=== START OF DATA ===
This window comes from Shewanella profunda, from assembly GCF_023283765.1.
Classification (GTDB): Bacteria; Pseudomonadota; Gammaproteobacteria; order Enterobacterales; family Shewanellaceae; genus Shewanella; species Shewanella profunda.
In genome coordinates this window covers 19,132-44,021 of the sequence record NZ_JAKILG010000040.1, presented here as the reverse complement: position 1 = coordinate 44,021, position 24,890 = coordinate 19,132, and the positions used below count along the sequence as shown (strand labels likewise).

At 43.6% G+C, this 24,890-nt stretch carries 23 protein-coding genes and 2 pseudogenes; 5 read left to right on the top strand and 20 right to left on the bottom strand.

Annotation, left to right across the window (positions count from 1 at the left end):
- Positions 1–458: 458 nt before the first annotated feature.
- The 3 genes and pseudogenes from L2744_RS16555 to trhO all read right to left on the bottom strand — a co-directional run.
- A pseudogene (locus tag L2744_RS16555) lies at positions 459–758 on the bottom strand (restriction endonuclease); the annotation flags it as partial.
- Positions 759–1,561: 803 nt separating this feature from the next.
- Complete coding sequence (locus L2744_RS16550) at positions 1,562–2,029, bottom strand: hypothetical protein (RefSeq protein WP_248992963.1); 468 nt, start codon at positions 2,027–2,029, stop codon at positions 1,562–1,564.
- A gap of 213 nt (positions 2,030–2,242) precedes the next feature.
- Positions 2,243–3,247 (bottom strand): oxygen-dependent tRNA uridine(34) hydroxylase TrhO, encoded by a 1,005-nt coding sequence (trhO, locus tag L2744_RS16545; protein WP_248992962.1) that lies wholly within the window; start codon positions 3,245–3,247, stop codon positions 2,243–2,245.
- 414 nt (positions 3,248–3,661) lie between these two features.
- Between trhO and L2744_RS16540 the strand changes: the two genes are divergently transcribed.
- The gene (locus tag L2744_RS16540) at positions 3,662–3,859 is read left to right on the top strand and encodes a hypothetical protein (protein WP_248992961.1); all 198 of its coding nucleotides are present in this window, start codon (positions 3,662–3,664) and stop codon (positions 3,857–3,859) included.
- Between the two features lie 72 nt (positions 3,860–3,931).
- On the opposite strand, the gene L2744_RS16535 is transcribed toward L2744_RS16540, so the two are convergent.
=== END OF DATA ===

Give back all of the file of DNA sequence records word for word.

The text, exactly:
This window comes from Shewanella profunda, from assembly GCF_023283765.1.
Classification (GTDB): Bacteria; Pseudomonadota; Gammaproteobacteria; order Enterobacterales; family Shewanellaceae; genus Shewanella; species Shewanella profunda.
In genome coordinates this window covers 19,132-44,021 of the sequence record NZ_JAKILG010000040.1, presented here as the reverse complement: position 1 = coordinate 44,021, position 24,890 = coordinate 19,132, and the positions used below count along the sequence as shown (strand labels likewise).

At 43.6% G+C, this 24,890-nt stretch carries 23 protein-coding genes and 2 pseudogenes; 5 read left to right on the top strand and 20 right to left on the bottom strand.

Annotation, left to right across the window (positions count from 1 at the left end):
- Positions 1–458: 458 nt before the first annotated feature.
- The 3 genes and pseudogenes from L2744_RS16555 to trhO all read right to left on the bottom strand — a co-directional run.
- A pseudogene (locus tag L2744_RS16555) lies at positions 459–758 on the bottom strand (restriction endonuclease); the annotation flags it as partial.
- Positions 759–1,561: 803 nt separating this feature from the next.
- Complete coding sequence (locus L2744_RS16550) at positions 1,562–2,029, bottom strand: hypothetical protein (RefSeq protein WP_248992963.1); 468 nt, start codon at positions 2,027–2,029, stop codon at positions 1,562–1,564.
- A gap of 213 nt (positions 2,030–2,242) precedes the next feature.
- Positions 2,243–3,247 (bottom strand): oxygen-dependent tRNA uridine(34) hydroxylase TrhO, encoded by a 1,005-nt coding sequence (trhO, locus tag L2744_RS16545; protein WP_248992962.1) that lies wholly within the window; start codon positions 3,245–3,247, stop codon positions 2,243–2,245.
- 414 nt (positions 3,248–3,661) lie between these two features.
- Between trhO and L2744_RS16540 the strand changes: the two genes are divergently transcribed.
- The gene (locus tag L2744_RS16540) at positions 3,662–3,859 is read left to right on the top strand and encodes a hypothetical protein (protein WP_248992961.1); all 198 of its coding nucleotides are present in this window, start codon (positions 3,662–3,664) and stop codon (positions 3,857–3,859) included.
- Between the two features lie 72 nt (positions 3,860–3,931).
- On the opposite strand, the gene L2744_RS16535 is transcribed toward L2744_RS16540, so the two are convergent.